Semiconductor equipment maker Lam Research (NASDAQ:LCRX) beat analyst expectations in Q2 FY2023 quarter, with revenue up 24.8% year on year to $5.27 billion. However, guidance for the next quarter was less impressive, coming in at $3.8 billion at the midpoint, being 11.7% below analyst estimates. Lam Research made a GAAP profit of $1.46 billion, improving on its profit of $1.19 billion, in the same quarter last year.
Lam Research (LRCX) Q2 FY2023 Highlights:
- Revenue: $5.27 billion vs analyst estimates of $5.08 billion (3.81% beat)
- EPS (non-GAAP): $10.71 vs analyst estimates of $10 (7.11% beat)
- Revenue guidance for Q3 2023 is $3.8 billion at the midpoint, below analyst estimates of $4.3 billion
- Free cash flow of $976.8 million, roughly flat from previous quarter
- Inventory Days Outstanding: 151, up from 145 previous quarter
- Gross Margin (GAAP): 45%, down from 46.7% same quarter last year
Founded in 1980 by David Lam, who pioneered semiconductor etching technology, Lam Research (NASDAQ:LCRX) is one of the leading providers of the wafer fabrication equipment used to make semiconductors.
Lam Research is one of a handful of companies in the world that makes the tools used in deposition, etching, and cleaning wafers. It has a concentrated customer base made up of the biggest chip makers in the world like TSMC, Intel, Samsung and Micron. Its biggest customer base are the producers of memory chips, which have traditionally accounted for about two thirds of Lam’s revenues.
Specifically, Lam’s tools are heavily used in the production of NAND memory, which has evolved into more complex 3D designs over the past few years, requiring more complex tools to etch and deposit more structures on ever shrinking memory chips. In the long run, DRAM will likely shift to 3D designs, providing an opportunity for Lam. Because Lam is so exposed to memory chips, which have the most volatile pricing within semiconductors, Lam’s model tends to be more volatile than its tool maker peers, such as Applied Materials or ASML.Its primary peers and competitors are Applied Materials, (NASDAQ:AMAT), ASML (NASDAQ:ASML), KLA Corp (NASDAQ:KLAC), and Samsung Electronics (KOSE:005930).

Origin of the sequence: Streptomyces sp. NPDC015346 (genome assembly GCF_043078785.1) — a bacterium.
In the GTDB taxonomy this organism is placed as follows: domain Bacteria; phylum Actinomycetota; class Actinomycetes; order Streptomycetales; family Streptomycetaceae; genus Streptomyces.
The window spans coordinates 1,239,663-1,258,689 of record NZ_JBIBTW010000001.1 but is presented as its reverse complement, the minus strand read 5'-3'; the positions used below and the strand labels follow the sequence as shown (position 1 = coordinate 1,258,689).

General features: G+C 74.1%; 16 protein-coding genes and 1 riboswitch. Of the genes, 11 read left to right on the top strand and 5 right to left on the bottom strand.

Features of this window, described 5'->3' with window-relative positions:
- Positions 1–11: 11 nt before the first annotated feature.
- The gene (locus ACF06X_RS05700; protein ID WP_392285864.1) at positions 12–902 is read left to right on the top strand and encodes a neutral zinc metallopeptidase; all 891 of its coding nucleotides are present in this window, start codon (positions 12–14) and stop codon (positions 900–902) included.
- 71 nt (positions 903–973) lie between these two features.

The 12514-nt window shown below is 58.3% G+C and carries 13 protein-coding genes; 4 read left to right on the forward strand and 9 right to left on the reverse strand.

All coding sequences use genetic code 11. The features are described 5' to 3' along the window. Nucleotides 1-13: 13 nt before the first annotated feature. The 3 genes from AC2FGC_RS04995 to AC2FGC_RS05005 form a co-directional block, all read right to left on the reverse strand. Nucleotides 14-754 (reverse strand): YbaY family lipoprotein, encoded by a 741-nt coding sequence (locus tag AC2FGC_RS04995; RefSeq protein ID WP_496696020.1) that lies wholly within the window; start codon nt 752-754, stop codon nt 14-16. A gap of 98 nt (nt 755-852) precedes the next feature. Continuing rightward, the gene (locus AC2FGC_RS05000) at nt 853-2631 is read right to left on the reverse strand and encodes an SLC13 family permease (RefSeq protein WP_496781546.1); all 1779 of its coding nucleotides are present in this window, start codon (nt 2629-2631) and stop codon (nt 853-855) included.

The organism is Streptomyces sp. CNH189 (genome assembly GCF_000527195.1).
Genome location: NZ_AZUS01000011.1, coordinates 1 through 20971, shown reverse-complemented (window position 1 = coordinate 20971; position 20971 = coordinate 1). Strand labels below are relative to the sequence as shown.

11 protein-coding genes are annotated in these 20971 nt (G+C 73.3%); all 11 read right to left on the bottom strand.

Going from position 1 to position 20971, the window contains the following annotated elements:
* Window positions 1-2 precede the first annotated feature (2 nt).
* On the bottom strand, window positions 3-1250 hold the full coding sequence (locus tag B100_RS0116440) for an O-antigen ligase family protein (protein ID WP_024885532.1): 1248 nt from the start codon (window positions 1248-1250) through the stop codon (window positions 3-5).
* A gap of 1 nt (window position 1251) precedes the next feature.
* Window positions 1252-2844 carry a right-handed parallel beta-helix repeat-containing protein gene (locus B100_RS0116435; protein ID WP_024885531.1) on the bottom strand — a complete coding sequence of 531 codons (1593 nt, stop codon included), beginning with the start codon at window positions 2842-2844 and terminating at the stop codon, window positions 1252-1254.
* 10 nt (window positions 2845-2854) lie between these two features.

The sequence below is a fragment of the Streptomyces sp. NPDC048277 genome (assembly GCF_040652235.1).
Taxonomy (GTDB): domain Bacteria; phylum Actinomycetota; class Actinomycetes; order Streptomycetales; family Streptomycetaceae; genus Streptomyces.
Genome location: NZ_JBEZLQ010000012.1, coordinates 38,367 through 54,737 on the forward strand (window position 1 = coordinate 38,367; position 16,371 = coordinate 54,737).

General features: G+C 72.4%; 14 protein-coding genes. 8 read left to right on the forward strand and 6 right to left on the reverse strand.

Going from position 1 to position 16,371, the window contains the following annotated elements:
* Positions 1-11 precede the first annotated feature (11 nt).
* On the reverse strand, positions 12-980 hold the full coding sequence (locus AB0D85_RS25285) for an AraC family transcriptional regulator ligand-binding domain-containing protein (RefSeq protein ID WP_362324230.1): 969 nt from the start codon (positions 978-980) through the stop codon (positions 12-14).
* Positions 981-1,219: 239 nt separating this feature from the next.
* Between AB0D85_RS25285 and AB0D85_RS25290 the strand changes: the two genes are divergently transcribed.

The semiconductor capital (manufacturing) equipment group has become highly concentrated over the past decade. Suppliers have consolidated, and the increasing cost of innovation have made it unaffordable to almost everybody, except the largest companies, to produce leading edge chips. The result of the increased industry concentration has been higher operating margins and free cash generation through the cycle. Despite this structural improvement, the businesses can still be quite volatile, as demand fluctuations for the semiconductor equipment are magnified by the already cyclical nature of underlying semiconductor demand.
Lam Research's revenue growth over the last three years has been strong, averaging 26.7% annually. But as you can see below, last year has not been especially strong, with quarterly revenue growing from $4.22 billion to $5.27 billion. Semiconductors are a cyclical industry and long-term investors should be prepared for periods of high growth, followed by periods of revenue contractions (which can sometimes offer opportune times to buy).
This was a decent quarter for Lam Research as revenues grew 24.8%, topping analyst estimates by 3.81%. This marks 13 straight quarters of revenue growth, which means the current upcycle has had a good run, as a typical upcycle tends to be 8-10 quarters.
Lam Research's revenue growth was positive this quarter, but the company is guiding to decline of 6.41% YoY next quarter, while analysts expect to see declines of 17.3% over the next twelve months.
Product Demand & Outstanding Inventory
Days Inventory Outstanding (DIO) are an important metric for chipmakers, as it reflects the capital intensity of the business and the cyclical nature of semiconductor supply and demand. In a tight supply environment, inventories tend to be stable, allowing chipmakers to exert pricing power. Steadily increasing DIO can be a warning sign that demand is weak, and if inventories continue to rise the company may have to downsize production.